Tavalon definately puts the appropriate effort into both quality of
their ingredients, and expertness of their blends.

Well, that wraps it up for this review. I give Tavalon high marks,
and my highest reccomendation. Stay tuned for my review of the other
two blends that they sent, which also should prove to be delightful.

Over and out,

Wednesday, July 9, 2008

Twinings Weekly Blog Review

Hi Readers,

I just received a copy of this review from Twinings, and thought I would post it to see what you all think. Let me know what you think of it! Thanks.

By William I. Lengeman III

This is a selection of recent popular blog articles from the Twinings Tea Blog, where you will find the best tea blogs by tea lovers from around the world.

Rooibos: Some Health Information

Elliot, at the Miro Tea blog, continues his examination of rooibos, the increasingly popular herbal beverage from South Africa. Last time out, he took a look at how rooibos is processed. This time around, some thoughts on the potential health benefits of rooibos. For more on rooibos and health, look here.

Teaware: Chataku

What's a chataku? As Katrina pointed out, in a recent post at The Tea Pages, it's "a saucer (coaster) that sits under the small handleless Japanese teacups known as yunomi." Chataku are also known in China as chatuo.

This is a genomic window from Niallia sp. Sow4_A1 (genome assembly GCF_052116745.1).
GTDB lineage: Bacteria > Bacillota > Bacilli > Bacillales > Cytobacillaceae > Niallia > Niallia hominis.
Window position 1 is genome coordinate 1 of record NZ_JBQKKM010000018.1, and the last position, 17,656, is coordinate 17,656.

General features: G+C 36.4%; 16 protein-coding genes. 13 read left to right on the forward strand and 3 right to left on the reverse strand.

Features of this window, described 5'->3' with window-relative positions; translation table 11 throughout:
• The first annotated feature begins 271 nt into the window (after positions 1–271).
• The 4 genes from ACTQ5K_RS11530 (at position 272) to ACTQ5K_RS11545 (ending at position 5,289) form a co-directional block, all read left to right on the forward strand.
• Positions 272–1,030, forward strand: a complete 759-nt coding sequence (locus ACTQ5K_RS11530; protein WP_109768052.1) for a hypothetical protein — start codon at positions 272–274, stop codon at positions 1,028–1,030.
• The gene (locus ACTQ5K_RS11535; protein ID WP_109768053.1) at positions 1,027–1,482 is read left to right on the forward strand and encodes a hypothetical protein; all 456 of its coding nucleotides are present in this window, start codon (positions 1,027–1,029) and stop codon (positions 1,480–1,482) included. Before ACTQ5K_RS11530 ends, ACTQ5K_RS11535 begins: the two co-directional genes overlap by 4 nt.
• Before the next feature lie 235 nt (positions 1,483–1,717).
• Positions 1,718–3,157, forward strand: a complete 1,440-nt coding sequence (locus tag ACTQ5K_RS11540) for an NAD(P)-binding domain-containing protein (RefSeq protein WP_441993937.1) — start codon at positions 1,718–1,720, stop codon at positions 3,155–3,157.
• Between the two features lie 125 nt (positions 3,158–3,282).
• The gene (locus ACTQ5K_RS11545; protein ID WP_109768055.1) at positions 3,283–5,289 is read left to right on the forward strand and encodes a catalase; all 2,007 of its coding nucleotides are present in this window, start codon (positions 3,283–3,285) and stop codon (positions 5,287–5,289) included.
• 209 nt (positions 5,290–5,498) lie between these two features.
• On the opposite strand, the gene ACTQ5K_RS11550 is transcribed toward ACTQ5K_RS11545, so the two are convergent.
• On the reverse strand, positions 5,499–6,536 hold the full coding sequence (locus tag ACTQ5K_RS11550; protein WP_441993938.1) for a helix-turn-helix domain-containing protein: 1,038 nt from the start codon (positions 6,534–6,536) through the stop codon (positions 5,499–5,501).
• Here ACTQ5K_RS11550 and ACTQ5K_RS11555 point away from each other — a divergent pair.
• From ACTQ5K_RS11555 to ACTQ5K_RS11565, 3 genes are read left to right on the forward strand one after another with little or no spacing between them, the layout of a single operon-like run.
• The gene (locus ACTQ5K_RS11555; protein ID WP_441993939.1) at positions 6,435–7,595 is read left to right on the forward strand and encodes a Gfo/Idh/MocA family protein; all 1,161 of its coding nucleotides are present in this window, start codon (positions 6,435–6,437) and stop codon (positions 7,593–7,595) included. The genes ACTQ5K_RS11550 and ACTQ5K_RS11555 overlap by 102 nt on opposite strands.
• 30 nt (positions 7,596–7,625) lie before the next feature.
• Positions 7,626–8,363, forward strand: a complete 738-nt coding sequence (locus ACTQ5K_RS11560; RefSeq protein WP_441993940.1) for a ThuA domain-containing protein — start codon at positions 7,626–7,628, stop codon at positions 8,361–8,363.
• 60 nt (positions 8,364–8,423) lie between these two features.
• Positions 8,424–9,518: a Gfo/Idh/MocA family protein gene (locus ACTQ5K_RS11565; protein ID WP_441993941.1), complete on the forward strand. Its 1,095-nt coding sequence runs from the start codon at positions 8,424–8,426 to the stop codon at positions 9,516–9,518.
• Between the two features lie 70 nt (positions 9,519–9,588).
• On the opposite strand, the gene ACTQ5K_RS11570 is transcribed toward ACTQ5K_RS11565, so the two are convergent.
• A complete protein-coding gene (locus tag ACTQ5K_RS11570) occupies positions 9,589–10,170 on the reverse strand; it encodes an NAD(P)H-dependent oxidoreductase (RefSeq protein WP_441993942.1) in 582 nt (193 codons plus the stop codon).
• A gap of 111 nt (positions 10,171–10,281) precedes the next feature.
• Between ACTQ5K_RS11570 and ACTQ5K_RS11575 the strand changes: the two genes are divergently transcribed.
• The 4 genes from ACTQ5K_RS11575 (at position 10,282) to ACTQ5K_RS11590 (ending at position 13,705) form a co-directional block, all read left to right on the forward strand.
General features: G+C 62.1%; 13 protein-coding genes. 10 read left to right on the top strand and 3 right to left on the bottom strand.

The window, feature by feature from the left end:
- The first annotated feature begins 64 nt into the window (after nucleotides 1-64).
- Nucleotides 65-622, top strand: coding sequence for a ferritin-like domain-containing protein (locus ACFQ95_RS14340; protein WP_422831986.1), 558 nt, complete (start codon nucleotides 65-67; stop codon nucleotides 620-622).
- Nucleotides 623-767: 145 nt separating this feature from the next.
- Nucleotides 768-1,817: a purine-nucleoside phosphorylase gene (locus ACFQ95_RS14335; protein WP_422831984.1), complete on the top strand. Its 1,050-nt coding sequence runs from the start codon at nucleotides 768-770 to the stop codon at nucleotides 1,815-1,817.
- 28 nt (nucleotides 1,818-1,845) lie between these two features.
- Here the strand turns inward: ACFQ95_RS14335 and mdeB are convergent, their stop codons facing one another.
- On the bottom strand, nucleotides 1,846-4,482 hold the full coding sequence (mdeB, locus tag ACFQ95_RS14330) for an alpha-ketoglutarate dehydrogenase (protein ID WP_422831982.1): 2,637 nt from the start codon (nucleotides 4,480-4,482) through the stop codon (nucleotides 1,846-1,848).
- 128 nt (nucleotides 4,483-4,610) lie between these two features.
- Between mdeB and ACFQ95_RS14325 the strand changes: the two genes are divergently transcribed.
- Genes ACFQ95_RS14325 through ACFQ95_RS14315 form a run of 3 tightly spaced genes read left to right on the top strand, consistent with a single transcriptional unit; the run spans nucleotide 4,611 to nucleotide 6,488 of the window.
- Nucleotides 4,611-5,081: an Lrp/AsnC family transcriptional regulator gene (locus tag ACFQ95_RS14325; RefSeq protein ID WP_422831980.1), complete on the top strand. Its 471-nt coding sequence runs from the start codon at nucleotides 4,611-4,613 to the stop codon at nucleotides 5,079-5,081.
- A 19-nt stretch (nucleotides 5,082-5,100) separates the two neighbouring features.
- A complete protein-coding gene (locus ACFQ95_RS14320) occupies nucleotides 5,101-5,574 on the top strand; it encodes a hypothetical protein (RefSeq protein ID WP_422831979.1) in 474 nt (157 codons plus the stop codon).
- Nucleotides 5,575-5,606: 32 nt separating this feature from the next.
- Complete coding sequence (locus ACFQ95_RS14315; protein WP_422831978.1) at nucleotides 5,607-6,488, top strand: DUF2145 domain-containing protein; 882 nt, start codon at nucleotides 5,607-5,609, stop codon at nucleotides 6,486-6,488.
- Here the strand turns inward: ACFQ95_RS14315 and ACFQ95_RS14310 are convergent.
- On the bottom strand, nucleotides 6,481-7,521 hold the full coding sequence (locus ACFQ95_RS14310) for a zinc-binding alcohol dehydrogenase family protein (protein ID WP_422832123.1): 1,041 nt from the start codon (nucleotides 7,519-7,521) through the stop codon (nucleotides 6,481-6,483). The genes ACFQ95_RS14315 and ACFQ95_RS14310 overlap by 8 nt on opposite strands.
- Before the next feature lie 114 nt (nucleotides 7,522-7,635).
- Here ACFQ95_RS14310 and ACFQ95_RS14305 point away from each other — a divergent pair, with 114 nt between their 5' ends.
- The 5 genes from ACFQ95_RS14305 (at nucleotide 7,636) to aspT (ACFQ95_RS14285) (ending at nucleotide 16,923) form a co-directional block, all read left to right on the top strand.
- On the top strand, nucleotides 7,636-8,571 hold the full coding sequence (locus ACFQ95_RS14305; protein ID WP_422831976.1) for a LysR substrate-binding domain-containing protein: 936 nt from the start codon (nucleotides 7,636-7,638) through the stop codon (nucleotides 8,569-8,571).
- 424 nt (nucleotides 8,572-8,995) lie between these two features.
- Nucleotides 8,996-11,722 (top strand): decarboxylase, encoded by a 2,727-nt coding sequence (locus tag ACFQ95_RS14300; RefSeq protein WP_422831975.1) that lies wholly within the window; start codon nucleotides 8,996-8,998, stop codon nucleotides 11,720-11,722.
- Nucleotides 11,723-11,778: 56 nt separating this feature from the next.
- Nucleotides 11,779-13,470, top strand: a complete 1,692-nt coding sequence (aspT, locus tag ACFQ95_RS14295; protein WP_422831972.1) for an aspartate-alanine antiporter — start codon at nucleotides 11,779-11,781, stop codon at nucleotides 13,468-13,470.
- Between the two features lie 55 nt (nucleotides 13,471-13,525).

"Stringing Tea": Intro & Part 1

If the phrase "stringing tea" doesn't ring any bells, it's because it was apparently coined in an interesting post by Mellow Monk. The introduction and part one of the multi-part post relate how a three-person film crew from Europe's Arte TV network followed him on a tea-buying expedition as part of their research for a documentary on Japanese green tea.

About Twinings

The Twinings Tea Blog discusses everything to do with Tea; from the fascinating history, the many different varieties, and special brewing techniques to the latest health news, unique teapots and famous tearooms. Nobody knows tea like Twinings. The finest ingredients coupled with 300 years of experience makes Twinings the tea experts. With nearly 200 Twinings blends to choose from, there is something special for everybody - every one has its own special aroma, flavour and character.

Thursday, July 3, 2008

Iced Teas and New Darjeeling Blends from Mighty Leaf

Greetings readers!

I have two teas to review with you today.  Since I have already posted a full review, I will not be focusing on packaging, the shipping experience, customer service and so forth, as I have already done so.  Instead, I will focus only on the teas themselves.